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In uncertain times, faith sustains.
BY Dave Durand
My company is laying off hundreds, my neighbor
is losing his house, and every day brings more headlines of bad news. I’m
tempted to indulge in feelings of despair.
You are certainly not alone. Times
are hard, and just about everyone is worried about something. But consider that
95% of the things people fret about never come to pass. Yes, someone actually
did a study to come up with this number.
I’m not suggesting that your
situation isn’t real. You are not imagining the layoffs, your neighbor’s
foreclosure or the anchorman’s string of sorrowful stories. But keeping a
proper perspective is especially important in times like these — and the result
of that study is a helpful reminder to keep a proper perspective.
I’ve made some observations of
people who thrive during tough times. The indomitable spirit of people who
thrive is not dampened by bad circumstances. Their healthy interior life is a
bulwark against exterior forces, events and situations.
In other words, people who thrive
are oftentimes the victims of bad news, but they find their strength in the
gifts of the Holy Spirit.
The ability to thrive with a healthy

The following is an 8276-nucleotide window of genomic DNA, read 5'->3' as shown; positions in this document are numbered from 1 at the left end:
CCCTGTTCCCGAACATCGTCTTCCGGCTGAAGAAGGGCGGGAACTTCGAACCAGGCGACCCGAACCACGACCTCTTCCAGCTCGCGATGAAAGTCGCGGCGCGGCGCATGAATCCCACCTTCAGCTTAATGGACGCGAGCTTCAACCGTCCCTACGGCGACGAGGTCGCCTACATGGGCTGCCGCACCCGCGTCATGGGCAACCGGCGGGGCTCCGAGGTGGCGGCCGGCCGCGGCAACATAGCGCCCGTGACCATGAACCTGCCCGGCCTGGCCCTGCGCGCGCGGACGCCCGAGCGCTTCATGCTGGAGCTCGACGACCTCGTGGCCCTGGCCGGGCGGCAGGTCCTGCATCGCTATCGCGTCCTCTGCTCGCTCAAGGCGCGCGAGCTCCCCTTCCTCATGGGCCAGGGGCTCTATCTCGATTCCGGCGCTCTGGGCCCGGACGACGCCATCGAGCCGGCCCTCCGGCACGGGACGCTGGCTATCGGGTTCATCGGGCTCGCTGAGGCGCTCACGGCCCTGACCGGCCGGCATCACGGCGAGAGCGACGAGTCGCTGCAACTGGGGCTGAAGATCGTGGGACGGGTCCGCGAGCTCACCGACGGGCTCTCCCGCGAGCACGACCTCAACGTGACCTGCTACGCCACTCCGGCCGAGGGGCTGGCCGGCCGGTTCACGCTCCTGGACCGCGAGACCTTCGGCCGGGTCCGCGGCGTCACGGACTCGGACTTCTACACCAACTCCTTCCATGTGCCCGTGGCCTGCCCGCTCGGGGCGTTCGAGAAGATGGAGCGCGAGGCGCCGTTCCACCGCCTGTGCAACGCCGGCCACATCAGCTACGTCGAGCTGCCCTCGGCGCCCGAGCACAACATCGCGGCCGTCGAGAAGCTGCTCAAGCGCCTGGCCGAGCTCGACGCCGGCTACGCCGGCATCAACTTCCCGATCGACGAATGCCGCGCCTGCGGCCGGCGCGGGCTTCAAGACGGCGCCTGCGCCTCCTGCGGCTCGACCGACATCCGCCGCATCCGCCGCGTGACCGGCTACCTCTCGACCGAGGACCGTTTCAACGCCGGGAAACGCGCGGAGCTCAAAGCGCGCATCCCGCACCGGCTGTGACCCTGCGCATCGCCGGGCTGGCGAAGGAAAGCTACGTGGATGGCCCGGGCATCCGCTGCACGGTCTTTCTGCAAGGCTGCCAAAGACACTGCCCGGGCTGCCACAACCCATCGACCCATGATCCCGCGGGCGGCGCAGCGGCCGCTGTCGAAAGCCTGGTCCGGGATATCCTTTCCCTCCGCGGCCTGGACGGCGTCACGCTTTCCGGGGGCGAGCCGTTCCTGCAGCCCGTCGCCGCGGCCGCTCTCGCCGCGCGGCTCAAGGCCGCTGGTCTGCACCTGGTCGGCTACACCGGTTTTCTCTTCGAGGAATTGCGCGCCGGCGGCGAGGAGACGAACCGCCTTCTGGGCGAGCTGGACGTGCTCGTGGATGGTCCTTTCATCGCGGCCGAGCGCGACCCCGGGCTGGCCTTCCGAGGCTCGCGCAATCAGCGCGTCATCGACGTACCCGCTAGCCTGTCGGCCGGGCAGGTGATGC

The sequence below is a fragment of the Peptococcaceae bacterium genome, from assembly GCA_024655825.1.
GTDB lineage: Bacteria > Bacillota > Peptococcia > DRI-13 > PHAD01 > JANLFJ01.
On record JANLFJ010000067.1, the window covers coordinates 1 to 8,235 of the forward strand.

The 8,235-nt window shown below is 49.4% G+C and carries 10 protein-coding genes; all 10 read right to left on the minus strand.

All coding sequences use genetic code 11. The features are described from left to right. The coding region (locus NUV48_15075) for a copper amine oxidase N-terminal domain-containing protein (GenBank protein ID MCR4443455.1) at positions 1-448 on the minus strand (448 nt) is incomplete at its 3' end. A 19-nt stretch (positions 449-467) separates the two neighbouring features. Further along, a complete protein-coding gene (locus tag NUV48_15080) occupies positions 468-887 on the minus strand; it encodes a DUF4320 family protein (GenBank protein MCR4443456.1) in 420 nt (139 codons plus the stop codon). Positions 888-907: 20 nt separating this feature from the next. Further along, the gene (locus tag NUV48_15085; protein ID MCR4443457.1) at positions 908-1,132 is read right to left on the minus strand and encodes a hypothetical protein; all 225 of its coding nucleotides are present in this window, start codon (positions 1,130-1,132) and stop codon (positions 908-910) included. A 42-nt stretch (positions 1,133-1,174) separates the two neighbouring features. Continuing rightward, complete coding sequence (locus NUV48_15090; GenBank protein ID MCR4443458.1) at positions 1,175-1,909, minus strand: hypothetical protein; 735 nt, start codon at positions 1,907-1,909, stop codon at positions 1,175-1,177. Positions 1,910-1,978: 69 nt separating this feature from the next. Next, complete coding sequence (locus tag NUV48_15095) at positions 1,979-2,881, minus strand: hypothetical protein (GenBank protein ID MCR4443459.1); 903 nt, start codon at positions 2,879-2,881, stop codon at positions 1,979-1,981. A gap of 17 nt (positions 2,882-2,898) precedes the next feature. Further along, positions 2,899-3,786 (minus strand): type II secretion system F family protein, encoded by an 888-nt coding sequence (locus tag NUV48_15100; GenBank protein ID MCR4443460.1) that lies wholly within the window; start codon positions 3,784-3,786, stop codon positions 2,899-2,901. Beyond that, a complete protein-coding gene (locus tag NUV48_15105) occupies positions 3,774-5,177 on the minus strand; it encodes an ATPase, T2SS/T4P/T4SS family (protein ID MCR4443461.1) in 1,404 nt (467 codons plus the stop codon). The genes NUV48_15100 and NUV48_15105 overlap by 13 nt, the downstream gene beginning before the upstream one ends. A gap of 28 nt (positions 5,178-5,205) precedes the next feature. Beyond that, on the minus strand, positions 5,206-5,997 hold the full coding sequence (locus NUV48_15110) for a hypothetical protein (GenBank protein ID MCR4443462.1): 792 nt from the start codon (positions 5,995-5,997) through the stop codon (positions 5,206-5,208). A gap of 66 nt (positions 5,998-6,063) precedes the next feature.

interior life is something we all have access to. It is a blend of personal
disciplines and openness to God.
On the practical level, you might
consider doing four things: unplugging the news, doing more to serve others,
playing offense with your attitude, and turning toward God in prayer and the
Almost everyone knows that negative
news is the news that sells. This is true for
the same reason that car accidents cause “gawker delays” on the opposite side
of the highway, where traffic should continue to flow at the normal pace.
Curiosity and lack of self-control
cause us to focus on problems that really don’t affect us personally (and may
dangerously distract us from what we’re doing).
slow down our progress in life when we linger and stare. A quick glance at the
headlines a few days per week is all it takes to be an informed citizen. More
than that during times like these can drag down your spirits — or at least
cause you to lose focus.
also means stepping outside of your own problems and serving others. Despair
can cause a certain level of narcissism in all of us. Victor Frankl, the famous
Holocaust survivor, observed in Auschwitz that the men who thrived were the
ones who, despite their own pains, walked around comforting others and giving
what little bread they had to those who needed it more.
hard and play offense with your attitude instead of running scared and cowering
in fear. While you are still employed, make sure you don’t give anyone a reason
to fire you for a bad or defeatist attitude. If you are let go, make sure your
attitude attracts your next employer instead of repelling him. No matter what,
you still have the power to choose your attitude. No one can take that power
away from you.
turn to God in prayer and the sacraments. It is not always easy to take the
aforementioned advice. That is why you need God’s grace to make up where .you
fall short. Philippians 3:14 tells us, “I can do all things through Christ who
challenging time may be God’s way of drawing you closer to him.
Catholic business consultant Dave Durand is online at